Even though he readily accepts that misfortune for others has catapulted him into Mark Anscombe's starting side Ricky Andrew has, nevertheless, taken his opportunity and run with it.
With Jared Payne, Adam D'Arcy, Peter Nelson and even auxiliary back Tommy Bowe all out of action, the 23-year-old Ulster Academy player has been asked to apply himself to turning out for the senior team and, so far, has largely fulfilled the job description in the six games he has been involved in since making his first start against Edinburgh in November.
Andrew is under no illusions that he is merely occupying the position until others are available again but all the while he is learning at the coal-face and, frankly, there is no better place to be if he wants to impress the Ulster coach.
"I've been lucky in a lot of respects," he admits.
"We've had injuries and I have been able to benefit so I've tried to enjoy it and I have to treat every game as if it could be my last."
He togs out on Friday night at Scotstoun for his third successive game off the back of a fairly accomplished performance last week against Zebre when he ran a nice line to grab the all-important bonus point try, which was also his first for Ulster, late on in the game.
"It was great to score the try and it didn't really sink in until after the game when I spoke to friends and family," stated Andrew.
"It was good to score alongside a lot of the lads I've come up through the Academy with and it meant I could share a special moment with them."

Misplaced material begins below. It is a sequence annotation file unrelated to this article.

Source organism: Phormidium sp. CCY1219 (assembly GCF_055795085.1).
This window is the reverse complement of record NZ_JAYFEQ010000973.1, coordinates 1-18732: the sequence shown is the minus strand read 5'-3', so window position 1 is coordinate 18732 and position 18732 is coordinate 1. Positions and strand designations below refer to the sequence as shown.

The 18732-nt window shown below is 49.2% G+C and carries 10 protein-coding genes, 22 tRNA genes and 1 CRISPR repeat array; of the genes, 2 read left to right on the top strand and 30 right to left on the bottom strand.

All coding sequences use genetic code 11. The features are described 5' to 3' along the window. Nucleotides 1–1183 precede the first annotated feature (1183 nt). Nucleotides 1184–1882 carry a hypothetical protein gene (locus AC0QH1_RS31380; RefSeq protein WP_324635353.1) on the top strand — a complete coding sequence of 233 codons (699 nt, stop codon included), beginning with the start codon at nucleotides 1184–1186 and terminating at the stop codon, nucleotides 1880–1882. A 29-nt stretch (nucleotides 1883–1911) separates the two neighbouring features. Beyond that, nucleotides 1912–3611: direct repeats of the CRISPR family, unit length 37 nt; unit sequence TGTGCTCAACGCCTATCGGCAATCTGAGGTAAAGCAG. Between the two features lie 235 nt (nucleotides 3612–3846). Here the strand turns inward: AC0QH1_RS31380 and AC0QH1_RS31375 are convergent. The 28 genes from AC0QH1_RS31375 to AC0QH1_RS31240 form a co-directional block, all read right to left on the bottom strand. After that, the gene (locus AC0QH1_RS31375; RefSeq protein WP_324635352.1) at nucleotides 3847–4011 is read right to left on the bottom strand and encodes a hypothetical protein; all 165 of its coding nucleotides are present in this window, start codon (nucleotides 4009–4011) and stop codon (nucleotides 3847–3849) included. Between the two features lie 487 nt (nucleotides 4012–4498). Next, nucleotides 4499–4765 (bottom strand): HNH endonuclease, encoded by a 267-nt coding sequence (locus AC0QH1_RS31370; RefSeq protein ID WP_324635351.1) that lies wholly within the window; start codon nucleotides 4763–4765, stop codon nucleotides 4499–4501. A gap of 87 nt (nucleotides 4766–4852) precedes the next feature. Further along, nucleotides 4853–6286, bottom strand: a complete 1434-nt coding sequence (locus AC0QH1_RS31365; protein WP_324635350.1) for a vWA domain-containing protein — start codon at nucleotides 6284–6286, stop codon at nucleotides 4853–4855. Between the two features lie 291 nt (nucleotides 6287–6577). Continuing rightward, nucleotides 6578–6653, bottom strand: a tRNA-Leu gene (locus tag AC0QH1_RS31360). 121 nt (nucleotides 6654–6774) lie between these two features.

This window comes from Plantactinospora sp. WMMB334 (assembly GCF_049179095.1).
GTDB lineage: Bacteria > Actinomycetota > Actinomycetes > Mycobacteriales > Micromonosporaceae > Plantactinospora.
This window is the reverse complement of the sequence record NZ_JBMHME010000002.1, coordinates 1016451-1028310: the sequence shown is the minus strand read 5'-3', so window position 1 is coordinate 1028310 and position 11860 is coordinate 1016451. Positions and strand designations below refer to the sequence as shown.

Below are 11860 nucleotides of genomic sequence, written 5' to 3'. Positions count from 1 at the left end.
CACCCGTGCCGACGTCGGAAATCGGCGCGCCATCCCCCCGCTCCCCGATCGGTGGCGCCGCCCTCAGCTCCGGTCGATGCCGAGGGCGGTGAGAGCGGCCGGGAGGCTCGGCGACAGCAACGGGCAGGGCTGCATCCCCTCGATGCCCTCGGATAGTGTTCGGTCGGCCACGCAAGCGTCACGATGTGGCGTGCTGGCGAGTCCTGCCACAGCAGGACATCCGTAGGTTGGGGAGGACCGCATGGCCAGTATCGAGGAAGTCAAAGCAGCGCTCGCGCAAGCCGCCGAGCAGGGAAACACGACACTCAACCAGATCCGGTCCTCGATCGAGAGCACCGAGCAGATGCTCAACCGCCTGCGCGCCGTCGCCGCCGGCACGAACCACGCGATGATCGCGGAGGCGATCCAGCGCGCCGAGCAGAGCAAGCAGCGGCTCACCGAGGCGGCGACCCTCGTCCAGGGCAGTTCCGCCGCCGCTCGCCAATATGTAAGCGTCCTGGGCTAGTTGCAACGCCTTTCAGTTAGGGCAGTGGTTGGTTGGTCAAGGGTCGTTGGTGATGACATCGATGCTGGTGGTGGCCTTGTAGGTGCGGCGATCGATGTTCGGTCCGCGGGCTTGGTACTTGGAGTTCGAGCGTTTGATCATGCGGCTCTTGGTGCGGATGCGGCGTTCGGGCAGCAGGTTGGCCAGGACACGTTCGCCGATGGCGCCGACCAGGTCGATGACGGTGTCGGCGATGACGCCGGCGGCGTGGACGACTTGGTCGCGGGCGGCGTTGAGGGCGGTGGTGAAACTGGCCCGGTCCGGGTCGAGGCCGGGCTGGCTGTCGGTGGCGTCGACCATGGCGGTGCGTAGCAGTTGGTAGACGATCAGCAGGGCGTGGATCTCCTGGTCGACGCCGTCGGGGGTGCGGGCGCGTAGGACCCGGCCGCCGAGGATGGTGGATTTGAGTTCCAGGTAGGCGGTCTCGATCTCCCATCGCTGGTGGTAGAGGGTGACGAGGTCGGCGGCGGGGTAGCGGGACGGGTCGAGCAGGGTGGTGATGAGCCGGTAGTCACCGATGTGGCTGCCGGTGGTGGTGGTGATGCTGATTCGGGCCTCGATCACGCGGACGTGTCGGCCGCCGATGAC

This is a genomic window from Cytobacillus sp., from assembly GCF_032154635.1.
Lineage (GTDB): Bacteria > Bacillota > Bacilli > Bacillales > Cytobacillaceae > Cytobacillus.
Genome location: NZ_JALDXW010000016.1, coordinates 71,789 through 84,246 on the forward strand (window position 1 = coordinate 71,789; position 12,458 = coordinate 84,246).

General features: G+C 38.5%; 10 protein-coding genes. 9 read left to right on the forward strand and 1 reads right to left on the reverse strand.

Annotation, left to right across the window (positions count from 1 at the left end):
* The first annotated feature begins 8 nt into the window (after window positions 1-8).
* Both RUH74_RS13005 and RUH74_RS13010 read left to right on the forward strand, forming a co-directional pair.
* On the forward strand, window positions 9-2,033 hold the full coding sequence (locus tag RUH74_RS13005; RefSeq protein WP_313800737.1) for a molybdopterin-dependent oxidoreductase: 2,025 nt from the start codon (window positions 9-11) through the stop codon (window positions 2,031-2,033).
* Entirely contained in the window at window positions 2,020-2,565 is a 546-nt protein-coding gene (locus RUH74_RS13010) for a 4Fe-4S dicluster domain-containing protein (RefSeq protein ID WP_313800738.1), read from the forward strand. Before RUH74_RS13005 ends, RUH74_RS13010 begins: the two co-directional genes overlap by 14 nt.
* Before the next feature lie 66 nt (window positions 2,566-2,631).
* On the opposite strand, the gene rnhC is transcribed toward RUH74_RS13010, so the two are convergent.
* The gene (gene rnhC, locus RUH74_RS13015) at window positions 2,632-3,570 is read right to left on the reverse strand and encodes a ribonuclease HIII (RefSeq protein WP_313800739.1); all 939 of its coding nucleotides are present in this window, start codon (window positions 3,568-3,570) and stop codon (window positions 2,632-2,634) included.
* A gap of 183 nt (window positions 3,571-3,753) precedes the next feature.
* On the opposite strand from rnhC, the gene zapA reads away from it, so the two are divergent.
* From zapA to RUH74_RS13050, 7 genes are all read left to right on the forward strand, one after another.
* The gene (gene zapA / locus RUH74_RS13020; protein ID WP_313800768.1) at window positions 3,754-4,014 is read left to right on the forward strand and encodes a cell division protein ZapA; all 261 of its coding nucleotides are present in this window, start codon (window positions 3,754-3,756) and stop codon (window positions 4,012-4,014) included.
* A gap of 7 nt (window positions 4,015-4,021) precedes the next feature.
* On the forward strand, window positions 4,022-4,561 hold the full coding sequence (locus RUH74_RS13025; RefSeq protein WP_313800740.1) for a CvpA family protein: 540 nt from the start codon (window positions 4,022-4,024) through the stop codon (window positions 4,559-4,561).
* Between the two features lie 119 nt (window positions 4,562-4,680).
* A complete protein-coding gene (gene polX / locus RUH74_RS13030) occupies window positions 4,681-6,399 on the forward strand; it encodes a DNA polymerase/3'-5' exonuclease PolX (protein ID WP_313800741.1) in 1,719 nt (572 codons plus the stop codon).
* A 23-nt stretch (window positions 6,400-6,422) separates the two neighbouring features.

"It has also been great to get the run of games I've got and that I've been lucky that I've been able to settle in a bit."
It's all been a far cry from when he first played for the senior side. That was back on Boxing Day 2011 when Brian McLaughlin fielded a strikingly callow side to take on Leinster in Dublin and Andrew came off the bench late on as Ulster were unsurprisingly smashed 42-13.
It was tough but it was all part of the learning curve which when you consider that, in addition to Andrew, Michael Allen, Stuart Olding, Adam Macklin, Chris Cochrane, Conor Joyce and Ali Birch were all involved that evening has certainly not held anybody back from continuing to make progress.
Indeed, this season has seen emerging players being granted the space and encouragement to push through and challenge for more regular starts and, right now, with the Six Nations and the mounting injury toll hitting Ulster hard, the chances are now on offer again.
"I've just been grateful for the opportunities that have come my way this season," Andrew, who next season will progress to a development contract at Ulster, says.
"Young guys need a few games to settle into things," he adds.
"It is difficult to go straight into a team like Ulster and impress in your first game, in fact it is nigh on impossible," the Ballymena club player, who has also featured for Ulster Ravens, states with a knowing smile.
"But I don't go into games worrying about what could go wrong and mistakes will be made by younger players so it helps that there are great players around you.
"I think, though, that we've shown that the younger guys can come in and do a decent job."
A case of so far, so good.